This invention provides an array of optical matching elements 20 to reduce the mode mismatch between slab waveguide 16 and AWG 12. Each of optical matching elements 20 comprises one or more integrated optical lenses. In various embodiments of the invention optical matching elements 20 comprise:
convex integrated optical lenses;
concave integrated optical lenses; and,
trains of convex or concave integrated optical lenses.
Light that propagates across slab waveguide 16 enters the plurality of optical matching elements 20. Each optical matching element 20 has a transverse span that is approximately equal to the separation of waveguides 14 at the point where they meet slab waveguide 16. Each optical matching element 22 focuses light which is incident upon it into a corresponding output channel waveguide 14 and thereby enhances the optical coupling to the output channel waveguide 14. Preferably, each optical matching element 20 couples light from slab waveguide 16 into a beam having a waist which coincides with the junction between slab waveguide 16 and the respective output channel waveguide 14. It is further preferred that the beam waist be of a width that provides a good mode match with the fundamental mode of the respective channel waveguide 14. To achieve this, the optical matching element 20 should include a lens which is spaced apart from the mouth of the corresponding channel waveguide 14 by a distance d not exceeding twice the focal length of the lens. The distance d should also not exceed twice the Rayleigh length of the lens (which is defined in Equation (2) below). In preferred embodiments of the invention the distance d is less than 20 μm.
It is preferred that the lenses in each optical matching element 20 should be low index contrast lenses because high contrast lenses reflect a larger portion of the incident light. This has an adverse affect on the coupling efficiency and furthermore, the reflected light may be problematic if PLC 10 is used in an application wherein reflected light can cause problems.
FIGS. 2A and 2B show a plan view and cross section through an optical matching element 20 comprising a biconcave integrated optical lens 22. Lens 22 is formed in a PLC which comprises a substrate 24, a bottom cladding layer 26A, a core layer 26B and a top cladding layer 26C. Lens 22 may be formed by removing a portion of core layer 26B and replacing it with a material, herein referred to as the “lens material”, having an index of refraction different from that of the material of core layer 26B. An etching process, such as reactive ion etching or wet etching, is a suitable process for removing a portion of the core material. Reactive ion etching is preferred.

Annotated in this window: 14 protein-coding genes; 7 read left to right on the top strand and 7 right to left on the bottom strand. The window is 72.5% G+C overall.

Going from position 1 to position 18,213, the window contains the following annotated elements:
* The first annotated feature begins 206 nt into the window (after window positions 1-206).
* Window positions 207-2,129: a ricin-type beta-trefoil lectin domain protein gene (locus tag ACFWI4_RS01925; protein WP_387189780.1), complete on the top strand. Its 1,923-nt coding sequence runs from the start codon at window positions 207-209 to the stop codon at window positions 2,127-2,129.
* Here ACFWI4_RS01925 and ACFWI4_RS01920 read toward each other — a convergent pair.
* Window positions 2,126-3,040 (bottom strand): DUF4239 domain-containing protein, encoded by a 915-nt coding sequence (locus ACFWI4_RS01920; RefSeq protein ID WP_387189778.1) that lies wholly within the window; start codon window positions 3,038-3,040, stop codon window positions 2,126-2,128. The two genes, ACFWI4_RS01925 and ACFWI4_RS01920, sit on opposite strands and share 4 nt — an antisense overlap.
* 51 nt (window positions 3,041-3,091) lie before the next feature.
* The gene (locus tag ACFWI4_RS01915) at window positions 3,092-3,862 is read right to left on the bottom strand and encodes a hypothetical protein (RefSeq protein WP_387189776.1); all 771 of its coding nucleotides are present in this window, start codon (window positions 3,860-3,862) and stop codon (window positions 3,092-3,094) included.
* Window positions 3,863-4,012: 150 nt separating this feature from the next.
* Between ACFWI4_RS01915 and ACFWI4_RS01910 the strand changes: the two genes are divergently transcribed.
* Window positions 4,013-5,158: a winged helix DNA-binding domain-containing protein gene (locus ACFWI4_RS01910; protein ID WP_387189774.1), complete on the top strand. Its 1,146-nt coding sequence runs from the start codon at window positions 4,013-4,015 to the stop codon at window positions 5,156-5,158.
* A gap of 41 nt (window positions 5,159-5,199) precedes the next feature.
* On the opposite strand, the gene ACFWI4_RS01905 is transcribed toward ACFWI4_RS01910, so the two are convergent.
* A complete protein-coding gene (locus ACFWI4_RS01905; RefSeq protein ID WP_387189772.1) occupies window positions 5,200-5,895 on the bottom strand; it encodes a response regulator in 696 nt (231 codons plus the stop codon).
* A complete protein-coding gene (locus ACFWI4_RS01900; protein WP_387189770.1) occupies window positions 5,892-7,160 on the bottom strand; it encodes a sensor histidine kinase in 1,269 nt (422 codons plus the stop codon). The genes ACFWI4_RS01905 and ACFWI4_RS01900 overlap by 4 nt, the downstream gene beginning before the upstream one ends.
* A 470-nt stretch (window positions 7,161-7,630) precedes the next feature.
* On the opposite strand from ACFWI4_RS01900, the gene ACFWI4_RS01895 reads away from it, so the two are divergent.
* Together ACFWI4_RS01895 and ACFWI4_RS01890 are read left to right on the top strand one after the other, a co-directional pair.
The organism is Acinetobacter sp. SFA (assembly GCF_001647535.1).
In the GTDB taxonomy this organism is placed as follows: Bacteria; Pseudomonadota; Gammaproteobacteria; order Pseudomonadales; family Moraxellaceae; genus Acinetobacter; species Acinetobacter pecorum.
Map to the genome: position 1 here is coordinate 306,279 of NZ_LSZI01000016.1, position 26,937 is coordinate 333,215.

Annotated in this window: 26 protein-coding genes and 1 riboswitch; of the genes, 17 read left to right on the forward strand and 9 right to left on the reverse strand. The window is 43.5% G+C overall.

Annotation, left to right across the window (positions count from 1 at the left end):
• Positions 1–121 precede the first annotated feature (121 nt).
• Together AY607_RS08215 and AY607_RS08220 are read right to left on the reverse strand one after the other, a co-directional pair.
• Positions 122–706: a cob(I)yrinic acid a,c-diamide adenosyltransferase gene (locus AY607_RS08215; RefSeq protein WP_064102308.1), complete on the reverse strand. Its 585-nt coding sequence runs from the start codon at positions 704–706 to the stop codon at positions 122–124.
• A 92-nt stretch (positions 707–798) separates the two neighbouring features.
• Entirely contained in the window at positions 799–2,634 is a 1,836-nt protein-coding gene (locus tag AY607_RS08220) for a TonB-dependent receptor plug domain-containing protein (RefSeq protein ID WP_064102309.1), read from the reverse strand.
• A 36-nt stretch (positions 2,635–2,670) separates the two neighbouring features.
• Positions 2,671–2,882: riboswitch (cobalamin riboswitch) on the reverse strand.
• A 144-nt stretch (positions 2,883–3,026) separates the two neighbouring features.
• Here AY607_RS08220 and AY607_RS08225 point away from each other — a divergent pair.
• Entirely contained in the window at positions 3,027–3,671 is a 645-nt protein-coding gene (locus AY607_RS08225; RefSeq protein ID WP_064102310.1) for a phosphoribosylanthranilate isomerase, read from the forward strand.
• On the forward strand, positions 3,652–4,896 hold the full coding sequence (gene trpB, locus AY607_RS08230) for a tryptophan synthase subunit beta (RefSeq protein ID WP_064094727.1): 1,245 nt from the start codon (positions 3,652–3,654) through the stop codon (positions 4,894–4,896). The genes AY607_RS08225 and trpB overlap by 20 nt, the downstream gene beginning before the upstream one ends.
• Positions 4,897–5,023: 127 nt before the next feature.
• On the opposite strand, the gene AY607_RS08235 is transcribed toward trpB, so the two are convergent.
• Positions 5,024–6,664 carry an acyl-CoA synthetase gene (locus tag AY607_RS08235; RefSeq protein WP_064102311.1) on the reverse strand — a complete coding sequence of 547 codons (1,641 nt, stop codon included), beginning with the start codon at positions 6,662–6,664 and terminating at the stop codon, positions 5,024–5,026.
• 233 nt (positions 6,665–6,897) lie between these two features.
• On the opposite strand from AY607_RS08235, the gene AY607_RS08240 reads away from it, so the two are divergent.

It is preferred that the lens material and the material of top cladding layer 26C are the same material so that a single deposition process can be used to both fill the interior of the lens and to provide top cladding layer 26C.
Lens 22 comprises curved boundaries 28A and 28B between the material of core layer 26B and the lens material. In the preferred embodiment, boundaries 28A and 28B are either circular arcs or parabolic arcs. Lens 22 is preferably a low index contrast lens, having an index contrast of less than 0.04, and most preferably of less than 0.02.
As the lens material does not provide guiding in the lateral direction it is preferable that lens 22 be thin to maintain sufficient coupling between the slab waveguide regions on either side of lens 22. Preferably, lens 22 should have a thickness of less than 10 μm. Since the index contrast is low, the interfaces 28A and 28B preferably have small radii of curvature to provide adequate dioptric power. In practice, a compromise between minimizing the thickness of a lens 22 and minimizing the radius of curvature must be found. The compromise is mathematically expressed by the lens maker's equation:
where D is the dioptric power; f is the focal length; n is the effective index of the lens material divided by the effective index of the material exterior to lens 22; and, R1 and R2 are the radii of the two lens boundaries 28A and 28B respectively.
FIGS. 3A and 3B are respectively a plan view and cross section through an optical matching element 20 comprising a biconvex integrated optical lens 32. Lens 32 has an effective index greater than that of the surrounding material of core 26B so that it acts as a converging lens. Lens 32 is preferably a low index contrast lens.